cumnavigated, opposition to the more correct virws of Strabo It hallucina tiver blief with all the Greek geographers from all other carlier inophers: On the other hand, there can be no the carliest attempts at scientific grovtaplıy not only that the loubit that the undue estension of Ixit towards the ra-t, so as to 1. n.3th of the Inhibited Worlel greatly exceeded its breaslılı
, but diminishi by 30' of longitude the interval let ween that continent that it was more than twice as great, a wholly unfounded assump an the Western costs of Europe, dal a material influence in fostertron, but to whih their steerssors seem to have felt themselves ing the belief of Columbus amiothers that it was possible to trarlı lmunud to conform. Thus Marimus, while giving an unelme extension the Land of Spees lits the East Iwan island were then called to Ifrica fowanis the south, full into a similar error, but to a lar los cirert navigation towarıls the wrist. Tintor degre, in toril to the extension of Asia towards the cast. It is not surprising that livlomy shoull law fullen into conIl palco le really messed a giat advance in knowledge over all silerable errors","ting the movili-fille quilteps of 1. World; hie porader win the inreare traile with China for silk having leidt men in to the Mediterum and its dependenteis, as for an aquaintance, though of course of a very vague anılmal well as the risions that Suod tllli, : h uluit lie was in a hind, with the riut regions in Central Asia that lay to the plant of 17.11n Willained, the imperion of his motripolijal
L'amir in which hail formeel the limit of the Asiatie nations knowledge is 11111:), ap!«1:41:. Her for livet internt sollir firmely known to tfr Cirocks. But Marinus haud learned that Woll-establiebolat to dismin', ils fur in l.11:11.le's War con Prulure proveling eastward from the Stone Tower-a station at the Limnel. Thit op Mondialulunghe tormime 10:01 9 pils ...fore fows of this rang--to Srl, the capital city of the Sures, rupil blytheas wiihin on hit ila 77!!" | Moll, mil litule win months on the journey, and from thience he arrived at the of Roma', as it loys he will approximate 1779 enle that the distanıt }wtween the two points w.1s not 115.41These immanel R.........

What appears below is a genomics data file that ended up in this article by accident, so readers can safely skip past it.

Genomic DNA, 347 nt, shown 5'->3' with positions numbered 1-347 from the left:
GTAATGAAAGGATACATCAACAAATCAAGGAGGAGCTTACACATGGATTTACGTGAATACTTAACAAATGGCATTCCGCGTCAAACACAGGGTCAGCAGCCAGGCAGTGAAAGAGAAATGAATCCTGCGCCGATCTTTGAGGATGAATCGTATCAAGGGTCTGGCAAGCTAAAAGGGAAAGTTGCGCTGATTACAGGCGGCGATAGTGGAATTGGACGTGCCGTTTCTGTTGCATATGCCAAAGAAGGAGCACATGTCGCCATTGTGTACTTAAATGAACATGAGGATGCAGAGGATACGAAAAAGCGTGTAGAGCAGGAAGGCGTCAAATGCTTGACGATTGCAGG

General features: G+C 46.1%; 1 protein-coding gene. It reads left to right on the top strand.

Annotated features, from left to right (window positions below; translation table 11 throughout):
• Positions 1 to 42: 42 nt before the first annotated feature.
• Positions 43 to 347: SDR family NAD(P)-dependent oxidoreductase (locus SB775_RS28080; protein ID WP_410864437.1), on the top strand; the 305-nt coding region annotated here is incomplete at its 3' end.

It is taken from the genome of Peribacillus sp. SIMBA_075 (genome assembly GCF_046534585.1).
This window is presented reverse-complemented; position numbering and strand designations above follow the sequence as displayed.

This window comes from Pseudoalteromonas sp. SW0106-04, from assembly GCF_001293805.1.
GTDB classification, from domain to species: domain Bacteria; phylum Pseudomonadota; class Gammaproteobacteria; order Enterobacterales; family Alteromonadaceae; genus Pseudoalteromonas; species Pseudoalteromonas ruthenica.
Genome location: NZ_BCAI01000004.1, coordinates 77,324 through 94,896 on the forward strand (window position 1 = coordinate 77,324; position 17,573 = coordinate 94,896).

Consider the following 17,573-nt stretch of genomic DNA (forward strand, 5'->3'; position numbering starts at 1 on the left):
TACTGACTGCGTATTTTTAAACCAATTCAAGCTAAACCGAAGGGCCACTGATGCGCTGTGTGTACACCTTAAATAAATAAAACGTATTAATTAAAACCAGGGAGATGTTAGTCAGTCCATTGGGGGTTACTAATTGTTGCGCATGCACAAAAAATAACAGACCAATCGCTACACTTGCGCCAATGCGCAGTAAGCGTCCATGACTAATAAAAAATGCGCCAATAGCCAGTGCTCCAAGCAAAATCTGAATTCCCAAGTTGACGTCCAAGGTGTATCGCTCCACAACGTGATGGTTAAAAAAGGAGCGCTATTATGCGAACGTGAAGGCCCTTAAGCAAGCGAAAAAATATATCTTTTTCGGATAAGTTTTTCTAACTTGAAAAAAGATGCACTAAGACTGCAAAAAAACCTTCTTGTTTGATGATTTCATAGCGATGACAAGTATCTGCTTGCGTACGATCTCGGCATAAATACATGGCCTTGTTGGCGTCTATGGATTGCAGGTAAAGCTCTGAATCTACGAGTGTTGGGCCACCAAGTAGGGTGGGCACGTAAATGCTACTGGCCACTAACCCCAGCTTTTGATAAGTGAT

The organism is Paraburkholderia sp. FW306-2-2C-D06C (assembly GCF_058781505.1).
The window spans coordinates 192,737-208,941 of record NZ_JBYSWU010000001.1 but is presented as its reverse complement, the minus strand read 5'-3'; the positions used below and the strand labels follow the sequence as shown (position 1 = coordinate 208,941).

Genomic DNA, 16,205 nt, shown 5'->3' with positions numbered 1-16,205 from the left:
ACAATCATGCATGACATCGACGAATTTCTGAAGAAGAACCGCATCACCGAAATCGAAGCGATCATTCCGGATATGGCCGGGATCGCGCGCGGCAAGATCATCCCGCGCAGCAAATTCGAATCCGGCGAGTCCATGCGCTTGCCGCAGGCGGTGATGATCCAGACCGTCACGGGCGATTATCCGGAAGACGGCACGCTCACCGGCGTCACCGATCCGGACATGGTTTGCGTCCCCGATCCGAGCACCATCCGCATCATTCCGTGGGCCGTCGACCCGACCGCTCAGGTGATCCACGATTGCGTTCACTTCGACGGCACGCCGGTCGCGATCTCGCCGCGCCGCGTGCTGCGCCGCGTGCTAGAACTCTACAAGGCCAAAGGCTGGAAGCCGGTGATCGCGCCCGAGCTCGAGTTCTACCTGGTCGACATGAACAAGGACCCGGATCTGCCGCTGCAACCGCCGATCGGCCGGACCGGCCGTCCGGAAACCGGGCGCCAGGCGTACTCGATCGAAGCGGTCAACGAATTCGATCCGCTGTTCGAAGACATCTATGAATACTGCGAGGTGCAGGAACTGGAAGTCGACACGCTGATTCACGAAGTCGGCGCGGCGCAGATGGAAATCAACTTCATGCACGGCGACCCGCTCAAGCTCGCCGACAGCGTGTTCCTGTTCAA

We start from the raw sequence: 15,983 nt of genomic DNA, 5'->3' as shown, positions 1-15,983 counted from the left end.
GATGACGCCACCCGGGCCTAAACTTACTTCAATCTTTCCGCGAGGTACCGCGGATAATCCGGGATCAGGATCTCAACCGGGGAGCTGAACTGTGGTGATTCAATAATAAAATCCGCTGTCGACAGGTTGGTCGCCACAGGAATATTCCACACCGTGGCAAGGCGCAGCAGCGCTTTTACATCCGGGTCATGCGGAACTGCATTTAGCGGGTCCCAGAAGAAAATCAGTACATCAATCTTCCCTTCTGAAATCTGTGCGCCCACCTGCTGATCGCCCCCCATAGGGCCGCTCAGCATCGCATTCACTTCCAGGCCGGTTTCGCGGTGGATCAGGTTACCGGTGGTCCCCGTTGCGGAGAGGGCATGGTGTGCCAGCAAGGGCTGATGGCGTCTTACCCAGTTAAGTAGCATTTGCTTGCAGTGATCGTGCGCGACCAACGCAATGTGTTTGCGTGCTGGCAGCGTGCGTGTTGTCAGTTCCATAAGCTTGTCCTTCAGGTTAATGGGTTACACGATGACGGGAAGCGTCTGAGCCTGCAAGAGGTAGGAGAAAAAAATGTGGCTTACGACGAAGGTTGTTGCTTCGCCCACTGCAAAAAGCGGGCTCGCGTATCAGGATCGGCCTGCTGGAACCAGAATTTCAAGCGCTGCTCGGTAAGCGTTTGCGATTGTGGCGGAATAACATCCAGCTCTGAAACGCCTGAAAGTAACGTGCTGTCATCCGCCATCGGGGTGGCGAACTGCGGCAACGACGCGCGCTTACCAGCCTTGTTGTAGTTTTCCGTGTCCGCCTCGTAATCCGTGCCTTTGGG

!!! syni, Low shin:3:00 tardin, or 3020 geographical miles. I'rolemy, while luving loent!, profondo...:::bund:.-1031007/s liv jietl joints out the almanlity of this conclusion and the propeanl the foreli!!!...!! tha: :i.: loiro Bl..jolly od 1 doo 1?128 para of computation on which it was founulel, hal no 111 of SHIM?! 12:1**, with the solicitar a: ilmother
fing it by any mal anthority, anıl hence mluere it immriisland of the win!:, ! 1.1.1 : ti tulio win the Isona hair. The ettert of this was to polare Sir, the ratenment persile: : : 170 : ...11: 1.1. 11. ???!!!!!! rint on hie map of Axia, at a distance of 45} from the Storm to this link. p... o-rarbeta 1.2 1... ?) Toerr, -hiih apain he fixel, on the authority of itineraries citudley also. 1111! . U..!:11:1::3 I'!..,,!!.9. IN 11
Warings at 24.001) stalia or 6) of longitude from the Euphratis !!!!!! ;-) ; 71.::: t.; mbwaing in both cases a degree of longitude as equivalent to 100: Weil sit:vtillitill.nl Guwar's